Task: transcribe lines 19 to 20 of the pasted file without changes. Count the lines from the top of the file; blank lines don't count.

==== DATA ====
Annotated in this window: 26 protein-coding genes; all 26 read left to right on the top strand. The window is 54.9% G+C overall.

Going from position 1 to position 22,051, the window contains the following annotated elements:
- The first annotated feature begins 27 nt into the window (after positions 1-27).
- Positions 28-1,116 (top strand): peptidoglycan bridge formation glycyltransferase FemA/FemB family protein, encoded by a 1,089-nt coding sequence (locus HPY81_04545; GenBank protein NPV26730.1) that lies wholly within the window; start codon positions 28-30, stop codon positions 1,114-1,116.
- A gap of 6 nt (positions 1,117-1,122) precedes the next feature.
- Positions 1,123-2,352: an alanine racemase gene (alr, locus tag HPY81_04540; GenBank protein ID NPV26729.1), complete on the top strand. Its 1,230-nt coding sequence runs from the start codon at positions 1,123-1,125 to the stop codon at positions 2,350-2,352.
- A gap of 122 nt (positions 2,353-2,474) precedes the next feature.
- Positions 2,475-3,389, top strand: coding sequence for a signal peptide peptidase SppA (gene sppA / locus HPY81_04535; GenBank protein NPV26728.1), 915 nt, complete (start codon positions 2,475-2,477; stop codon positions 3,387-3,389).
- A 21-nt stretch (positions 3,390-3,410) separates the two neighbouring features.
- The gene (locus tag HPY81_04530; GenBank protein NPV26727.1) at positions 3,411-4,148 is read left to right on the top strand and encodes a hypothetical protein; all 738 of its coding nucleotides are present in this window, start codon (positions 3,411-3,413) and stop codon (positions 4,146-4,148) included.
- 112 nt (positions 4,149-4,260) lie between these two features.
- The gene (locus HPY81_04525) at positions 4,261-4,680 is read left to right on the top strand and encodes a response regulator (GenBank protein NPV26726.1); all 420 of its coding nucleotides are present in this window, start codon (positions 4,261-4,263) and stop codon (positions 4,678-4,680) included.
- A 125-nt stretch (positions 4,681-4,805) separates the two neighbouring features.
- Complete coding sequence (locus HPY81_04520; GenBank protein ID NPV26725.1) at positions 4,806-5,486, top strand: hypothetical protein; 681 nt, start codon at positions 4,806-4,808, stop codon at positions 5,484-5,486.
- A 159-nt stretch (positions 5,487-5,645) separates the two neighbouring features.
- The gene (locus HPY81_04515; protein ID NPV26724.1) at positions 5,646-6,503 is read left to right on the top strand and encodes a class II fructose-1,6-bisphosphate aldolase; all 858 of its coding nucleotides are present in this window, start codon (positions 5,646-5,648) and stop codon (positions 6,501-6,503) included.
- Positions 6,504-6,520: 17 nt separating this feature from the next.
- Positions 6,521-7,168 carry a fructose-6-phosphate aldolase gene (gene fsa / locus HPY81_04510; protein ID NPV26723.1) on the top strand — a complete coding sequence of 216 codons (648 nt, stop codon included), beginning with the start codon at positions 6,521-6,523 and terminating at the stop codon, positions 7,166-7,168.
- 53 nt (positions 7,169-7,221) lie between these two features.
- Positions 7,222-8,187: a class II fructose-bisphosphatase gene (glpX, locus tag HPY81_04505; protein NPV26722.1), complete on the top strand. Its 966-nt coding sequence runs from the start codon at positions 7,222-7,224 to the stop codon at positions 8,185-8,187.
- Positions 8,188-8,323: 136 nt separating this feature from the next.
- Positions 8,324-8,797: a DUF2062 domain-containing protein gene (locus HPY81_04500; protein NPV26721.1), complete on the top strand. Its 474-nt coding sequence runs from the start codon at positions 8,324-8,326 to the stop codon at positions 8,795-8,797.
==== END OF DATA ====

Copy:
- 53 nt (positions 7,169-7,221) lie between these two features.
- Positions 7,222-8,187: a class II fructose-bisphosphatase gene (glpX, locus tag HPY81_04505; protein NPV26722.1), complete on the top strand. Its 966-nt coding sequence runs from the start codon at positions 7,222-7,224 to the stop codon at positions 8,185-8,187.